Buildings have a large impact on our total environmental footprint. To assess this impact, we consider:
- Depletion of a limited resource
- Loss of biodiversity
- Resource degradation (includes effects on water, soils, etc)
- Energy consumption
- Re-use or recyclability
- Ethical treatment of workers and/ or animals
As consumer demand increases, an increasing amount of manufacturers account for these factors. In Australia, ecospecifier (www.ecospecifier.com.au) offers a free website service to compare products in these areas. There’s also certifiers GECA (Good Environmental Choice Australia) (www.geca.org.au), FSC (Forest Stewardship Council), Green Building Council of Australia green star system and the ABGR (Australian Building Greenhouse Rating scheme).
The worst thing you can buy
Never (except second hand) use tropical rainforest timbers – meranti, kwila, pacific maple etc. They come from one of the worlds biodiversity hotspots – once beautiful areas suffering some of the worst degradation. Pretty much every science fiction film shows Utopia as a tropical rainforest – we can’t imagine a perfect world without one. Yet we’re happy to get rid of the little bits left on earth if it makes that pool deck a bit cheaper.
Don’t buy large size timbers. They come from old growth forest. Instead buy smaller sizes (preferably pine or FSC certified), or laminated or recycled timber. Perhaps in future the fashion of big thick timber posts will be about as socially attractive as an orang-utan rug.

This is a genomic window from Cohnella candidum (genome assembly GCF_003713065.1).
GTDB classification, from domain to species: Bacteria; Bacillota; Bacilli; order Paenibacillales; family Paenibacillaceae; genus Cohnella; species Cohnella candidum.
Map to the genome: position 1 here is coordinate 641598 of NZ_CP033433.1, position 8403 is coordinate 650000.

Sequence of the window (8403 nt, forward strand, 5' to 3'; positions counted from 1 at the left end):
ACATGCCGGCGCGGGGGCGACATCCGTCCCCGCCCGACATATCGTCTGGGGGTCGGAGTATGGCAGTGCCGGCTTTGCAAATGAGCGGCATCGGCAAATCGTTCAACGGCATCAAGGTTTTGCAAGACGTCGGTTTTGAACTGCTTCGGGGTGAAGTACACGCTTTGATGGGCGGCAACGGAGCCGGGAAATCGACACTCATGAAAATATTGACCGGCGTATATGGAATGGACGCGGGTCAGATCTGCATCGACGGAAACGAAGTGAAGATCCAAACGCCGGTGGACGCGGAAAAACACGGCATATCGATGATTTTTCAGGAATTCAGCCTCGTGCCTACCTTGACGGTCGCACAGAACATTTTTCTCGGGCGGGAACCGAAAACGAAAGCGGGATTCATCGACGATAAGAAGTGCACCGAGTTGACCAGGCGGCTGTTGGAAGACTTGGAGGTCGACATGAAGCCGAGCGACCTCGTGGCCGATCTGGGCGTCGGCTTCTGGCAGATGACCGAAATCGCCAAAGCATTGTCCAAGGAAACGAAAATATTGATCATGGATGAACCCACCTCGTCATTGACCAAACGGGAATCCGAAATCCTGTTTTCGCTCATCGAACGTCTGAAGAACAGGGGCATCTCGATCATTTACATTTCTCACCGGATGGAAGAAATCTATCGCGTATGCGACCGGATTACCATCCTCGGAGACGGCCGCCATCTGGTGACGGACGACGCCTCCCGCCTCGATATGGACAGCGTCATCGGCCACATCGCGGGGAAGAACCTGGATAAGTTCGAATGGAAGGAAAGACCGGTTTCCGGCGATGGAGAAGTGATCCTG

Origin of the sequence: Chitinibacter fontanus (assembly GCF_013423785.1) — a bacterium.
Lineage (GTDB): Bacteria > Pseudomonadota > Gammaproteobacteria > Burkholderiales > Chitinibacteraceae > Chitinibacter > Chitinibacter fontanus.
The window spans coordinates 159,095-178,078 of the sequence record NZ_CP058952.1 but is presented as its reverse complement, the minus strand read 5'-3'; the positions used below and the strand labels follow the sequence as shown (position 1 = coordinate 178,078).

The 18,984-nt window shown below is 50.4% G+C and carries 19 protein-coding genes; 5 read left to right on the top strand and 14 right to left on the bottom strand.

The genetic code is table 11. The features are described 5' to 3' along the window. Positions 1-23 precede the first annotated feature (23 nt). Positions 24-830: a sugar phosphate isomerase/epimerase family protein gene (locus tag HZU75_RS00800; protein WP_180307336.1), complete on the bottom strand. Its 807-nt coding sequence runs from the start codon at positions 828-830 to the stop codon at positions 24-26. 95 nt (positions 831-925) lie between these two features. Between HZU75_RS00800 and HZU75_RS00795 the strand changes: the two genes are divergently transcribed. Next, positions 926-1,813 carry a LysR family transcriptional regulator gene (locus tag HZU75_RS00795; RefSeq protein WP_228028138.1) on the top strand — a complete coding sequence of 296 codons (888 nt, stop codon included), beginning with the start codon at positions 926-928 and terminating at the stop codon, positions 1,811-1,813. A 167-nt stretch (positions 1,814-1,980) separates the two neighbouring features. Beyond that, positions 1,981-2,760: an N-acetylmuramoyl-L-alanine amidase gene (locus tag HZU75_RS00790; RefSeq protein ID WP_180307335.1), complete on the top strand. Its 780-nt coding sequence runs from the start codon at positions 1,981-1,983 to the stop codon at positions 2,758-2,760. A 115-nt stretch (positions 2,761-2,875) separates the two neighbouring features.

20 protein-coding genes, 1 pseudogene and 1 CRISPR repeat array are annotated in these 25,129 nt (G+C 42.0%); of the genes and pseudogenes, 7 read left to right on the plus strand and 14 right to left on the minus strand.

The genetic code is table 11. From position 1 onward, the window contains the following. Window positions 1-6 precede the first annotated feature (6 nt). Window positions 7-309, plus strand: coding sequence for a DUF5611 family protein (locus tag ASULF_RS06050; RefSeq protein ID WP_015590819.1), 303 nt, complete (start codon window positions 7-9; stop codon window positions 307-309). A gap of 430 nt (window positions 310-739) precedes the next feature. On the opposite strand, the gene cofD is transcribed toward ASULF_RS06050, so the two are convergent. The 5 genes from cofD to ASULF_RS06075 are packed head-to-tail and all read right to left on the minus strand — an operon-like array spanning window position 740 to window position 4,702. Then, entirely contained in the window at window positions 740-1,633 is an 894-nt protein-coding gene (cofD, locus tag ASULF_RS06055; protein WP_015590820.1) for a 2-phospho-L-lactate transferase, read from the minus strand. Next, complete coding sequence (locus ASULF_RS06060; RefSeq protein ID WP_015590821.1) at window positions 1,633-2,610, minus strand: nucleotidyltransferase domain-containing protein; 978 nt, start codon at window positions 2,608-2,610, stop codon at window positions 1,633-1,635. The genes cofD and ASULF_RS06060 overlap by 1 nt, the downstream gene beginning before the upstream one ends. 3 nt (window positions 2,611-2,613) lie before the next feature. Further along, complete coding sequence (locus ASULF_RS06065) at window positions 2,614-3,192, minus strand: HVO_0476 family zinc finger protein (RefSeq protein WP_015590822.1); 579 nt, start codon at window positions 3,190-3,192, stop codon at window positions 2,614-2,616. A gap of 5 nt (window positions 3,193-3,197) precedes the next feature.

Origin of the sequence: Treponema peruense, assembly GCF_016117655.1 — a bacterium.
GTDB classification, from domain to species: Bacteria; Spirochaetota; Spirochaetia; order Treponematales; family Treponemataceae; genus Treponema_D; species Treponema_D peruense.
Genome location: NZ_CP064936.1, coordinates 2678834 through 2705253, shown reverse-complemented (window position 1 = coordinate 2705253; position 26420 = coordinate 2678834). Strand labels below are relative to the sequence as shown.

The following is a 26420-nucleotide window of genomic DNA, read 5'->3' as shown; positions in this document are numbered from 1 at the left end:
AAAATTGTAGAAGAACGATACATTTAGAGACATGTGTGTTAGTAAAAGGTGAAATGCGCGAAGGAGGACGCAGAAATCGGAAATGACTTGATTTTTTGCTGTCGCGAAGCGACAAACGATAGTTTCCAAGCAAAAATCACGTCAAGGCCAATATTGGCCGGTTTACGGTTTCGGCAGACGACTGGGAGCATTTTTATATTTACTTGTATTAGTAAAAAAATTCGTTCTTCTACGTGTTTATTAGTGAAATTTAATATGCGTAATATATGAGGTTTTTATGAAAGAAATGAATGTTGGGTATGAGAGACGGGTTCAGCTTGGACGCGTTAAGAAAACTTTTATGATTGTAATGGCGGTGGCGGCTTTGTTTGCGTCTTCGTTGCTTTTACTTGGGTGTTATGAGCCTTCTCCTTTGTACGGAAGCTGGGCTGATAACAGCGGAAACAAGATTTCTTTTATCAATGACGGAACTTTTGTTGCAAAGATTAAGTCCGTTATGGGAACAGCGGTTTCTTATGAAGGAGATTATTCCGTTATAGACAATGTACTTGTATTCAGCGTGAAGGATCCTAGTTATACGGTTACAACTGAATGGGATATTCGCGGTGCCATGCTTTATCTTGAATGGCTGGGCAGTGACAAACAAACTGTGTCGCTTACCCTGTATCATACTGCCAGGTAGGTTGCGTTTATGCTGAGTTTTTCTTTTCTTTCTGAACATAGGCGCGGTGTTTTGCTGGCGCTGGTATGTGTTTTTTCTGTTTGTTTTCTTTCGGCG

Comparison between materials
This can be a balancing exercise with sometimes difficult choices.
A concrete floor has higher embodied energy (energy required to make it) than a timber floor. However, a concrete floor correctly designed for passive solar can reduce the energy used in heating & cooling a house over its lifespan.
Would you prefer a treated pine post which is too toxic to burn or woodchip at the end of its life, or a naturally durable Tallowwood post, taken from a native forest where it is the major koala feed tree? (Green groups recommend the pine).
How low impact can you go?
There are plenty of peasant houses around the world made of bamboo, mud, timber, thatch, sun dried clay, etc. that have effectively no environmental impact & are actually really beautiful to look at & live with.
We’ll assume most Australians would refuse to use such housing (although it’s affordable) so here’s the lowest impact you’d likely find in an Australian context.
- Footprint: small
- Walls: Strawbale, mudbrick pressed on site with no cement, second hand timber frame.
- Footings: Apart from rocky sites, we can’t seem to get away from concrete, although it has been avoided in a pole house I know of. Sheds can use second hand concrete blocks as footings, or durable poles.
- Flooring: Local, sustainably managed, air or solar dried timber or second hand. Sealed earth floor.
- Cladding: packed clay, second hand roofing or weatherboard.
- Roofing: green roof.
- Internal: Local, sustainably managed, air dried timber or second hand. Second hand sinks, tiles, showers, taps.